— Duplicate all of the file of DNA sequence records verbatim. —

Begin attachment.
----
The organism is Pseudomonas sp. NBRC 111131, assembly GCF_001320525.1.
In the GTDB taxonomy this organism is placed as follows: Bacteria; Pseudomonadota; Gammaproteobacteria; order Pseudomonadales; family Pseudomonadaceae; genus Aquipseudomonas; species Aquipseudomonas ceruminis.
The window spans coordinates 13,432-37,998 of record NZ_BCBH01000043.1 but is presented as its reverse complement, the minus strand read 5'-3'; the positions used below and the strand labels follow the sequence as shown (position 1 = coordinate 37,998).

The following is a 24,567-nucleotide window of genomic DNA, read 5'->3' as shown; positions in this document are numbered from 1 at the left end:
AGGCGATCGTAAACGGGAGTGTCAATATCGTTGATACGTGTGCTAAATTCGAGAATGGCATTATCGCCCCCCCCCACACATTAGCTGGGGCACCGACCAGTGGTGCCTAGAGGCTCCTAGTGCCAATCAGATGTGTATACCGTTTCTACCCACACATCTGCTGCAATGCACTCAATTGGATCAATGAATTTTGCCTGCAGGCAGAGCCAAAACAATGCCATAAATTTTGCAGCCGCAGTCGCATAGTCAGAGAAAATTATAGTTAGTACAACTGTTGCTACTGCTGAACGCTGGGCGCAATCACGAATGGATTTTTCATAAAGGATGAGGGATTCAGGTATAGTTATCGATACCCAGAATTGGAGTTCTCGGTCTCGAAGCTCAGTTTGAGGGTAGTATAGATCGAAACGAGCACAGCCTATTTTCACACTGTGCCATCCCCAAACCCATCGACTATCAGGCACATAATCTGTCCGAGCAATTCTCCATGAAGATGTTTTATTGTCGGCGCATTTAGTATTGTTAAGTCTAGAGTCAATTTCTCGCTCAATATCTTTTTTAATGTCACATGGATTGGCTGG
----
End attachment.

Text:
The organism is Pseudomonas sp. NBRC 111131, assembly GCF_001320525.1.
In the GTDB taxonomy this organism is placed as follows: Bacteria; Pseudomonadota; Gammaproteobacteria; order Pseudomonadales; family Pseudomonadaceae; genus Aquipseudomonas; species Aquipseudomonas ceruminis.
The window spans coordinates 13,432-37,998 of record NZ_BCBH01000043.1 but is presented as its reverse complement, the minus strand read 5'-3'; the positions used below and the strand labels follow the sequence as shown (position 1 = coordinate 37,998).

The following is a 24,567-nucleotide window of genomic DNA, read 5'->3' as shown; positions in this document are numbered from 1 at the left end:
AGGCGATCGTAAACGGGAGTGTCAATATCGTTGATACGTGTGCTAAATTCGAGAATGGCATTATCGCCCCCCCCCACACATTAGCTGGGGCACCGACCAGTGGTGCCTAGAGGCTCCTAGTGCCAATCAGATGTGTATACCGTTTCTACCCACACATCTGCTGCAATGCACTCAATTGGATCAATGAATTTTGCCTGCAGGCAGAGCCAAAACAATGCCATAAATTTTGCAGCCGCAGTCGCATAGTCAGAGAAAATTATAGTTAGTACAACTGTTGCTACTGCTGAACGCTGGGCGCAATCACGAATGGATTTTTCATAAAGGATGAGGGATTCAGGTATAGTTATCGATACCCAGAATTGGAGTTCTCGGTCTCGAAGCTCAGTTTGAGGGTAGTATAGATCGAAACGAGCACAGCCTATTTTCACACTGTGCCATCCCCAAACCCATCGACTATCAGGCACATAATCTGTCCGAGCAATTCTCCATGAAGATGTTTTATTGTCGGCGCATTTAGTATTGTTAAGTCTAGAGTCAATTTCTCGCTCAATATCTTTTTTAATGTCACATGGATTGGCTGG